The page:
Marquette University alumnus and NBA Hall of Famer Dwyane Wade has committed to a $3 million gift to extend the Tragil Wade-Johnson Summer Reading Program and establish the Wade Scholars as well as support a new men’s basketball practice facility in a future expansion of the Athletic and Human Performance Research Center.
“Marquette shaped me into the person I am today,” said Wade, a three-time NBA champion, Olympic gold medalist, and entrepreneur. “It means a great deal to me and my family to be able to give back to take the university to the next level. My hope is to continue to transform lives through higher education.”
Wade, who in 2003 led Marquette to the Final Four, is committing a portion of his gift to a future project to expand the university’s Athletic and Human Performance Research Center, which will include a new practice facility for the men’s basketball program.
Wade Scholars will benefit low-income, high-achieving students. Funds to establish the program will support two students per year with full room and board scholarships for their first two years on campus.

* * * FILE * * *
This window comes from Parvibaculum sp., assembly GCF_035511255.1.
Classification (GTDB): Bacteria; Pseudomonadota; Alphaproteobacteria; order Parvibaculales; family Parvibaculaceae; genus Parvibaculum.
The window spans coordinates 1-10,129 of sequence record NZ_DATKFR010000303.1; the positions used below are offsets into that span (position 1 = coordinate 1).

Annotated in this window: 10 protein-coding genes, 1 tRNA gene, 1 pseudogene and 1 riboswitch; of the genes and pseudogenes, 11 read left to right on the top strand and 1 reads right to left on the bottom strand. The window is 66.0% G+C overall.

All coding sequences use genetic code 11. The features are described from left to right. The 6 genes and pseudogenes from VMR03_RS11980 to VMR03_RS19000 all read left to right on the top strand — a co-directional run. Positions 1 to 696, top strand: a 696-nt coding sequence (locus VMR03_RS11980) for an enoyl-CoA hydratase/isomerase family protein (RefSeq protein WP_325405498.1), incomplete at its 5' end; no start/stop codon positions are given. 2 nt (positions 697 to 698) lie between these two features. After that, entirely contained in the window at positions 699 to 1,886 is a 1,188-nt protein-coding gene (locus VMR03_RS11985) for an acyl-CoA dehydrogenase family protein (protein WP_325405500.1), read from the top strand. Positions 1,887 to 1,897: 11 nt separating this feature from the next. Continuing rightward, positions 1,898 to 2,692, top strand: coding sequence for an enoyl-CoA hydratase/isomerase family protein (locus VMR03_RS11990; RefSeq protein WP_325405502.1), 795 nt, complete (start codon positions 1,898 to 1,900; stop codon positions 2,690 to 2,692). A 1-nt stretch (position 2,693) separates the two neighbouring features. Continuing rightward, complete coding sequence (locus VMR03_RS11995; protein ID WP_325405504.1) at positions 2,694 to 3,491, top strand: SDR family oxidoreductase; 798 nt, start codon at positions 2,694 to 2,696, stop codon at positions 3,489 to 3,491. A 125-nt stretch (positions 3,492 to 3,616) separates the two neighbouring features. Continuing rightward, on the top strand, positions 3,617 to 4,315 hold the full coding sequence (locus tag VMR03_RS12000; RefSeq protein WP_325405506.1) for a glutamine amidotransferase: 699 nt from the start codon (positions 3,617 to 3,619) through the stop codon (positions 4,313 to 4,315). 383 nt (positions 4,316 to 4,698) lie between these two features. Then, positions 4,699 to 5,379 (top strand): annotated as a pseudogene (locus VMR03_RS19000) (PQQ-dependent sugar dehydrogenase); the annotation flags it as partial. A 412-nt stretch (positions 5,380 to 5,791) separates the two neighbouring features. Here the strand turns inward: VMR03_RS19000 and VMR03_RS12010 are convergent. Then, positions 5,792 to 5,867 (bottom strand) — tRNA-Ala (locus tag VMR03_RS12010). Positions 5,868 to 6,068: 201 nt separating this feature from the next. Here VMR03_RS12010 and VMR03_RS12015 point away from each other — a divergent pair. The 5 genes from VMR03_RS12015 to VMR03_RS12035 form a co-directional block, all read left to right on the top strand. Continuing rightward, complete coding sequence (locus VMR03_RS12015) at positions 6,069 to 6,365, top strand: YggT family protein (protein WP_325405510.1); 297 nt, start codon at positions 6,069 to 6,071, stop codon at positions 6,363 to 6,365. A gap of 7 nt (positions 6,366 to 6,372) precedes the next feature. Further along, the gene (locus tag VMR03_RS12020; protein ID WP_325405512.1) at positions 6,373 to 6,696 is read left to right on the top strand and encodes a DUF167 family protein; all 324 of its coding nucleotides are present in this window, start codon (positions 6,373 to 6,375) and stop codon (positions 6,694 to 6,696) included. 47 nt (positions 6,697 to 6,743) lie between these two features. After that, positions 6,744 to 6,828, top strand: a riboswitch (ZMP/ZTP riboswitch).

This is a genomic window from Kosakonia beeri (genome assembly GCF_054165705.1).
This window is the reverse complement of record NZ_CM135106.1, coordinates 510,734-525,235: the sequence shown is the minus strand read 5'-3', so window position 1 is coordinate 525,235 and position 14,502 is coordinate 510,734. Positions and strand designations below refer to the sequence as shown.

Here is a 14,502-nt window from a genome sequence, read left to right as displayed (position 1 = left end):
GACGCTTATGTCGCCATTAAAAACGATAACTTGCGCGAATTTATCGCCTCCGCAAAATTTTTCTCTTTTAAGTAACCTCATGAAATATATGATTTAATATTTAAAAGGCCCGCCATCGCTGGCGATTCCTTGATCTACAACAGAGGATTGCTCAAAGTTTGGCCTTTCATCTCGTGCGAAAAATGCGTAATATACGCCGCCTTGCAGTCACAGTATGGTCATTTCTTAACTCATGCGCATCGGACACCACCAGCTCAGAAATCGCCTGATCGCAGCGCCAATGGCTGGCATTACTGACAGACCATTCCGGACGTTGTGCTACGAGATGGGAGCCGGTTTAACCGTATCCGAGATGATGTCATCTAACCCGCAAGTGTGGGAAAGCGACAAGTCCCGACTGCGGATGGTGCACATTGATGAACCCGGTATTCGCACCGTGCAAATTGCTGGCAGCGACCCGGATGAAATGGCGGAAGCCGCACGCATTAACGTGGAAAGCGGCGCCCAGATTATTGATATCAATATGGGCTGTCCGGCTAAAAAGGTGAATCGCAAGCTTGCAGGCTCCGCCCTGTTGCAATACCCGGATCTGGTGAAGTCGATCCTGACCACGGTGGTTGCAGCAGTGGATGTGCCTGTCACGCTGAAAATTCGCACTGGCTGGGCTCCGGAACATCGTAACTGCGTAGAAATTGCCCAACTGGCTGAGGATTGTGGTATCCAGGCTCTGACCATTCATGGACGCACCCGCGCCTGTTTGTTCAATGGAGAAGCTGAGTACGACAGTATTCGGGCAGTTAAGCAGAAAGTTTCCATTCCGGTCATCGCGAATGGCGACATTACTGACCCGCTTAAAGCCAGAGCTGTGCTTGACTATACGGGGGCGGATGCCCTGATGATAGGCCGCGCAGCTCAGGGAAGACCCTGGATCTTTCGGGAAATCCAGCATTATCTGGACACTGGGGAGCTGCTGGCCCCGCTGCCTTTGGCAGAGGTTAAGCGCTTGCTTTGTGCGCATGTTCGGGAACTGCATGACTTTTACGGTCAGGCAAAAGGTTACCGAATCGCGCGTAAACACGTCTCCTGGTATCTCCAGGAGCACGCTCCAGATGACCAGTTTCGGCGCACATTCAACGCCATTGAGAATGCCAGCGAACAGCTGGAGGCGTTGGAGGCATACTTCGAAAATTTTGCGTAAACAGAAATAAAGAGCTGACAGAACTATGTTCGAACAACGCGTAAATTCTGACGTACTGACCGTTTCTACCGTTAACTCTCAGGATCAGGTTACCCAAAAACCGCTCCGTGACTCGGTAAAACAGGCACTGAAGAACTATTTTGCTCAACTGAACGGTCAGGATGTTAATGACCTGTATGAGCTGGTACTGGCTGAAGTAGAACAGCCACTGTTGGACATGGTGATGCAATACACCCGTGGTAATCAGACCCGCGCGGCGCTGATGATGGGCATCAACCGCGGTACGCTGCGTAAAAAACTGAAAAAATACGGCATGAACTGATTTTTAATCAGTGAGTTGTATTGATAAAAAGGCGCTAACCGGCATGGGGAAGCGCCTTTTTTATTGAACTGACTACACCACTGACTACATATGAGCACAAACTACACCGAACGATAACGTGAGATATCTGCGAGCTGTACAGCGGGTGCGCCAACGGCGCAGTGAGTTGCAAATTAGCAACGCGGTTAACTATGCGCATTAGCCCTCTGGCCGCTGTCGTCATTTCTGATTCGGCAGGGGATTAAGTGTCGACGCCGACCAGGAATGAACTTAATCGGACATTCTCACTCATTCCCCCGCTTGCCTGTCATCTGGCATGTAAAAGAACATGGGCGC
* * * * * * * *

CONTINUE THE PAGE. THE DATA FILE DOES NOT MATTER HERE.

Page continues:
The Tragil Wade-Johnson Summer Reading Program, named after Wade’s sister, has extensively reduced the “summer slide” in reading achievement among Milwaukee school children since 2015. The program launched with funds from the Wade’s World Foundation and continues with monies from fundraising.
“Literacy is a core focus area in our efforts to improve lives,” said Wade-Johnson. “We believe that every kid deserves a chance, and we are proud that year after year, every participant either maintains or increases their reading level.”
Hartman Center Director Dr. Kathleen Clark, who has led the program since its inception, said children participate in phonological awareness and structured literacy instruction that targets their reading needs. They participate in an additional hour of instruction in which literacy is integrated with another area, most often hands-on, inquiry science. Teachers instruct children in small groups, so children receive more one-on-one attention than is possible in a typical classroom setting.
“We are so thankful for this gift, which will ensure that Milwaukee children will continue to strengthen their literacy skills, grow in knowledge and confidence, and get off to a good start with learning in the fall,” said Clark, who is also an associate professor at Marquette.